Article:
Margaret Penfold

About me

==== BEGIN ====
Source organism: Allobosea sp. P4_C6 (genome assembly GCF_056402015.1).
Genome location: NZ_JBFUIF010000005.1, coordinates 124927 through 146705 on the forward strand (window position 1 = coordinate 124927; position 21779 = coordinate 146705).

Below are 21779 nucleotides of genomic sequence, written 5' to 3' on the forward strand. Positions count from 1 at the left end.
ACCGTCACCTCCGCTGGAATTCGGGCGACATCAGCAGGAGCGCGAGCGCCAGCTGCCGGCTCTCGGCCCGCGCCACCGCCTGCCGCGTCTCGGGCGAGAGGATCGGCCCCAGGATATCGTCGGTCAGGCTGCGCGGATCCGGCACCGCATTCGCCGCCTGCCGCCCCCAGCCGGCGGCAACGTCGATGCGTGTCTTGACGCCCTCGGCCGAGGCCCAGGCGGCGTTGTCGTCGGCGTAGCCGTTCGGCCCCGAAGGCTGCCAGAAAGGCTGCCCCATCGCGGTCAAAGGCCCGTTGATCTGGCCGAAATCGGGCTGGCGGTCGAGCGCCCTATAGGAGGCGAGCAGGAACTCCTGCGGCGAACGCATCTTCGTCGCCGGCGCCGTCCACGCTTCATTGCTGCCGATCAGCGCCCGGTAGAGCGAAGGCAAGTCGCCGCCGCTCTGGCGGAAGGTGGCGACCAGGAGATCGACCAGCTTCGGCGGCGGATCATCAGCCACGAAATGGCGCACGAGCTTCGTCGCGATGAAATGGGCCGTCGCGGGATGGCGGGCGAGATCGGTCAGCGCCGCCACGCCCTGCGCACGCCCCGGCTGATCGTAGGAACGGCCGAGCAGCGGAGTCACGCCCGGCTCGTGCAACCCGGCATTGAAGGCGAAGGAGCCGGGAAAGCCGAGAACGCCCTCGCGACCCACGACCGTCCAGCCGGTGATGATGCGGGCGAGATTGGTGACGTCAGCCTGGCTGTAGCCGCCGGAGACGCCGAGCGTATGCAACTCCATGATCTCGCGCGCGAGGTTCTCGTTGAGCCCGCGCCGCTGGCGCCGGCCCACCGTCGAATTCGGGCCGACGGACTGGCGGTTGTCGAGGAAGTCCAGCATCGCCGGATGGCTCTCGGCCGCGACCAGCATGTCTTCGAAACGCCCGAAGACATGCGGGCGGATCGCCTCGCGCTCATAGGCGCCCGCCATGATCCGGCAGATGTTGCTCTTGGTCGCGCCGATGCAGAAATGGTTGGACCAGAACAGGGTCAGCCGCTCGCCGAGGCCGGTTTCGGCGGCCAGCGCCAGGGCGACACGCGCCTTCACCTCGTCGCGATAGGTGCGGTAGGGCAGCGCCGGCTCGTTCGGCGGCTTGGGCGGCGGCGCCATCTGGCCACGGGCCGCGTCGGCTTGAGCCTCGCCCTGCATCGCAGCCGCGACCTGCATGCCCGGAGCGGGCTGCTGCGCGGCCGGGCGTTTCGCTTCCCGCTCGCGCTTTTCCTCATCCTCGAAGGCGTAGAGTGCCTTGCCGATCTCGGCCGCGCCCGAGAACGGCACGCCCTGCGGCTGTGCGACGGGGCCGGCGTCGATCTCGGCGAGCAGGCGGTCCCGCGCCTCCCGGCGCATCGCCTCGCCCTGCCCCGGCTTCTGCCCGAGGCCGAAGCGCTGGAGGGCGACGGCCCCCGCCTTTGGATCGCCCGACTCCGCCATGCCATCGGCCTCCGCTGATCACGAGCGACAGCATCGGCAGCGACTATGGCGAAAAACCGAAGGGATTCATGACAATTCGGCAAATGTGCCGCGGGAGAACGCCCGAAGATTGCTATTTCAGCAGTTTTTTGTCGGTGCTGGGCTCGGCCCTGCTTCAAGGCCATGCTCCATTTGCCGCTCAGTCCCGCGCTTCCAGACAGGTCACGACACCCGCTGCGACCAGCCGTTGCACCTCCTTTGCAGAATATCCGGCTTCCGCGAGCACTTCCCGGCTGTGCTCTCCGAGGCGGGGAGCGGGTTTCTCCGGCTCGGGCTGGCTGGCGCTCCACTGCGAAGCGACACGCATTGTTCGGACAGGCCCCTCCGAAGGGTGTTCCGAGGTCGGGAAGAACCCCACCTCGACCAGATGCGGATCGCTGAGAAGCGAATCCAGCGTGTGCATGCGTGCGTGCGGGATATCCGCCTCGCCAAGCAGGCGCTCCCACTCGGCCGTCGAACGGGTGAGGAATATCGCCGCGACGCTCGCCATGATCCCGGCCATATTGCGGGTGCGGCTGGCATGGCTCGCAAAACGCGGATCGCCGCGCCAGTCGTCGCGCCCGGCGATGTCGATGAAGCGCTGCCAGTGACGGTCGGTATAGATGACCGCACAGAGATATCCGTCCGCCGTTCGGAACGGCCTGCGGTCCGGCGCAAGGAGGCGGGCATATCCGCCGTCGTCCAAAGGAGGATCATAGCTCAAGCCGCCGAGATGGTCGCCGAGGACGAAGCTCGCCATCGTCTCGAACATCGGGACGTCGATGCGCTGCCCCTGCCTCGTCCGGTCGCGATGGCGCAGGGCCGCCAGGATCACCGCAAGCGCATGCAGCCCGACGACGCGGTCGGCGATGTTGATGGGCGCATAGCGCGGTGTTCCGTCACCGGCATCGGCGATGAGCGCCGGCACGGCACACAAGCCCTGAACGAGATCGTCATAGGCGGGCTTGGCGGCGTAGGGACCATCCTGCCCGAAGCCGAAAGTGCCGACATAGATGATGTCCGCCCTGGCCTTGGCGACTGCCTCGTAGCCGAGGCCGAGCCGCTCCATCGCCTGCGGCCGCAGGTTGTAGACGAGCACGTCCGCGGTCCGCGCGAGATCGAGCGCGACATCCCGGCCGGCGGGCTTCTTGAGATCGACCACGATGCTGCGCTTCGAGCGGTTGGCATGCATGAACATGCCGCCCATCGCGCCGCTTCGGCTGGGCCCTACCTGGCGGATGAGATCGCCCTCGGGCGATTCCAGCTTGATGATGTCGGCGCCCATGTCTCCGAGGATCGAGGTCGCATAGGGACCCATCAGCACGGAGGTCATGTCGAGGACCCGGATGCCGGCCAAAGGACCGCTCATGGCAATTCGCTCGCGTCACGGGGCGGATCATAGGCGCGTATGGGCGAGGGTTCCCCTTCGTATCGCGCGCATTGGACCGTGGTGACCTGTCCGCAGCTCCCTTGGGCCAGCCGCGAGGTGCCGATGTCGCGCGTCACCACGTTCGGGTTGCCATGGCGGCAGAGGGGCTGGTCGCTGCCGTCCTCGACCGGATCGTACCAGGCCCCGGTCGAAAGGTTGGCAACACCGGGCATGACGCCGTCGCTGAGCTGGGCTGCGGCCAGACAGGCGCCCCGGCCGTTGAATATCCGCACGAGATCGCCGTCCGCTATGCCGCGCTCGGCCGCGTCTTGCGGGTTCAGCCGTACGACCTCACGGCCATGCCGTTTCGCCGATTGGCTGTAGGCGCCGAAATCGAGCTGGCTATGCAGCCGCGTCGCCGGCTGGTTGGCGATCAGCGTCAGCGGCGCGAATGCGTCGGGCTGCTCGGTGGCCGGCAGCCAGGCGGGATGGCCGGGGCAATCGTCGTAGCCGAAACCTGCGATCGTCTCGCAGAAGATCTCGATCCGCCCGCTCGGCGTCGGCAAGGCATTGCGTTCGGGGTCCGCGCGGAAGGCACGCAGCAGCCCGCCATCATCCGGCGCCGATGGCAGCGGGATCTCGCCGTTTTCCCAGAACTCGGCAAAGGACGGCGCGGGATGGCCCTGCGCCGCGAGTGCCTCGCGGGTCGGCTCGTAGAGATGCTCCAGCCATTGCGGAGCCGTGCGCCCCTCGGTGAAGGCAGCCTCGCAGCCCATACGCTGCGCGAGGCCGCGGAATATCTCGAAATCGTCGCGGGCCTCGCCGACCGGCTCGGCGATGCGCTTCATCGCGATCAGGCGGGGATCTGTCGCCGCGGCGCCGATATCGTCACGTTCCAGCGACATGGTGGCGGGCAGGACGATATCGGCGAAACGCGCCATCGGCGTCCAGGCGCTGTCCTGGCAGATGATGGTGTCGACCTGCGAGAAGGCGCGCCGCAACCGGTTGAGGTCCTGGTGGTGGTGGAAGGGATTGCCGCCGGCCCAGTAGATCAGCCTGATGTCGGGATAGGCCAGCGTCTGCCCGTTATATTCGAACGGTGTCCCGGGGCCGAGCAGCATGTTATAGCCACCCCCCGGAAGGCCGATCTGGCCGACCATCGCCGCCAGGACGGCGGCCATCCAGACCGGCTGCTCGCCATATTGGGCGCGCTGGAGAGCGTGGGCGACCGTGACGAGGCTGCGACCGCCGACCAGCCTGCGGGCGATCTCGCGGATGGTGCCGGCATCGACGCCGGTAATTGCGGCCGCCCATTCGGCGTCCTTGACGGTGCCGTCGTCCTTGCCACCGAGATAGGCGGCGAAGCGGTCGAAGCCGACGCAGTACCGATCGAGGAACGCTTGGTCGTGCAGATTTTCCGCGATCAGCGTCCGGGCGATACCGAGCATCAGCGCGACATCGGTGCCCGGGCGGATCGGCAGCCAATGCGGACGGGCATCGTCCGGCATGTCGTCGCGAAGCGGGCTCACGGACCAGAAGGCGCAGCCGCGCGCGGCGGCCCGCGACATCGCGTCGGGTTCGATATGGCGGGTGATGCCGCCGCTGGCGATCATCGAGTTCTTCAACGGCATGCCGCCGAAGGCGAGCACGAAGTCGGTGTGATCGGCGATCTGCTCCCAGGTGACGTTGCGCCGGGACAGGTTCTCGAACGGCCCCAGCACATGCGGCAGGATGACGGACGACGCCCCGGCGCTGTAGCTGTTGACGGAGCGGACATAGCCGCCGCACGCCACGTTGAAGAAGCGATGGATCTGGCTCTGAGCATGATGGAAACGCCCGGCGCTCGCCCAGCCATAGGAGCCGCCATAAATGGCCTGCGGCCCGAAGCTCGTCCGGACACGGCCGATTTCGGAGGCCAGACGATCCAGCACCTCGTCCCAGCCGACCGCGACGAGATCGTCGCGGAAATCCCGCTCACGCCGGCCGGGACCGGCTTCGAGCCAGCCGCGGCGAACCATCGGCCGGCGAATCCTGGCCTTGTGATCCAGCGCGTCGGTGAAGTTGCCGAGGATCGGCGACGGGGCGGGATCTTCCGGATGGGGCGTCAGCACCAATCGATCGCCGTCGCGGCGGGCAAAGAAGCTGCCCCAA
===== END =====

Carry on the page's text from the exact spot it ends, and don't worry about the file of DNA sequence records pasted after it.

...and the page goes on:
During the Palestinian Arab Rebellion of 1936-1939 I watched my telecommunications engineer father strap on a revolver before leading night squads off to repair sabotaged telephone lines. In 1940 I watched from Mt Carmel while police and army struggled to rescue passengers from the capsized Patria. In 1941 my mother and I spent an anxious few weeks when my father, who had been recruited by Eastern Mediterranean Intelligence Centre, disappeared after being arrested in Bulgaria. He turned up in Athens weeks later, having escaped from a rural prison, in time to join the last allied convoy from Greece. In 1942 while my father rushed my mother to hospital, I was left in sole charge of a fake army camp set up on a beach between Haifa and Tel Aviv to deter German invaders. In 1946 I sat in front of the radio waiting for news of my father when the Irgun bombed his office in the King David. These experiences left me with a lifelong interest in the British Mandate of Palestine

 
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